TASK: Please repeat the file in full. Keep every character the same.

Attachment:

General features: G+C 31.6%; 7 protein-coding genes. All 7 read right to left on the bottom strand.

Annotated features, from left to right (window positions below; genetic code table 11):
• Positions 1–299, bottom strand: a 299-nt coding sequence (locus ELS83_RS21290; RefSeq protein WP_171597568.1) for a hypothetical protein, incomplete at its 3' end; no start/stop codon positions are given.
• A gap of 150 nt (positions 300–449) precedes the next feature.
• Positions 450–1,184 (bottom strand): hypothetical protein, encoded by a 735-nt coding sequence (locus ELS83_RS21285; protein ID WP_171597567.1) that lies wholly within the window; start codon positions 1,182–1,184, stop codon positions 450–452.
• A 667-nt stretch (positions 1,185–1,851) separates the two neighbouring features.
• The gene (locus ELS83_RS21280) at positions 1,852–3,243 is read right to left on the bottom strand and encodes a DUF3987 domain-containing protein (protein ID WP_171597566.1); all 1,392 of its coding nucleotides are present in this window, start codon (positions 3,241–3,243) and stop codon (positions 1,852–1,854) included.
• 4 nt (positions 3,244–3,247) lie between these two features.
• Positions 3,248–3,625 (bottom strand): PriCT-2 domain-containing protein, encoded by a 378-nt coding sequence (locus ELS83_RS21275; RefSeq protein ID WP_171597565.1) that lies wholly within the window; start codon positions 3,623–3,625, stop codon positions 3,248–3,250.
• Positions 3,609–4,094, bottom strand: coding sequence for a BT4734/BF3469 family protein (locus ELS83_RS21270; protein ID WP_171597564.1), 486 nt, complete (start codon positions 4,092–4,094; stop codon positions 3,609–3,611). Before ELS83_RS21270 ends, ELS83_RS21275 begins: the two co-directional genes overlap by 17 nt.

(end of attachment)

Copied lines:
General features: G+C 31.6%; 7 protein-coding genes. All 7 read right to left on the bottom strand.

Annotated features, from left to right (window positions below; genetic code table 11):
• Positions 1–299, bottom strand: a 299-nt coding sequence (locus ELS83_RS21290; RefSeq protein WP_171597568.1) for a hypothetical protein, incomplete at its 3' end; no start/stop codon positions are given.
• A gap of 150 nt (positions 300–449) precedes the next feature.
• Positions 450–1,184 (bottom strand): hypothetical protein, encoded by a 735-nt coding sequence (locus ELS83_RS21285; protein ID WP_171597567.1) that lies wholly within the window; start codon positions 1,182–1,184, stop codon positions 450–452.
• A 667-nt stretch (positions 1,185–1,851) separates the two neighbouring features.
• The gene (locus ELS83_RS21280) at positions 1,852–3,243 is read right to left on the bottom strand and encodes a DUF3987 domain-containing protein (protein ID WP_171597566.1); all 1,392 of its coding nucleotides are present in this window, start codon (positions 3,241–3,243) and stop codon (positions 1,852–1,854) included.
• 4 nt (positions 3,244–3,247) lie between these two features.
• Positions 3,248–3,625 (bottom strand): PriCT-2 domain-containing protein, encoded by a 378-nt coding sequence (locus ELS83_RS21275; RefSeq protein ID WP_171597565.1) that lies wholly within the window; start codon positions 3,623–3,625, stop codon positions 3,248–3,250.
• Positions 3,609–4,094, bottom strand: coding sequence for a BT4734/BF3469 family protein (locus ELS83_RS21270; protein ID WP_171597564.1), 486 nt, complete (start codon positions 4,092–4,094; stop codon positions 3,609–3,611). Before ELS83_RS21270 ends, ELS83_RS21275 begins: the two co-directional genes overlap by 17 nt.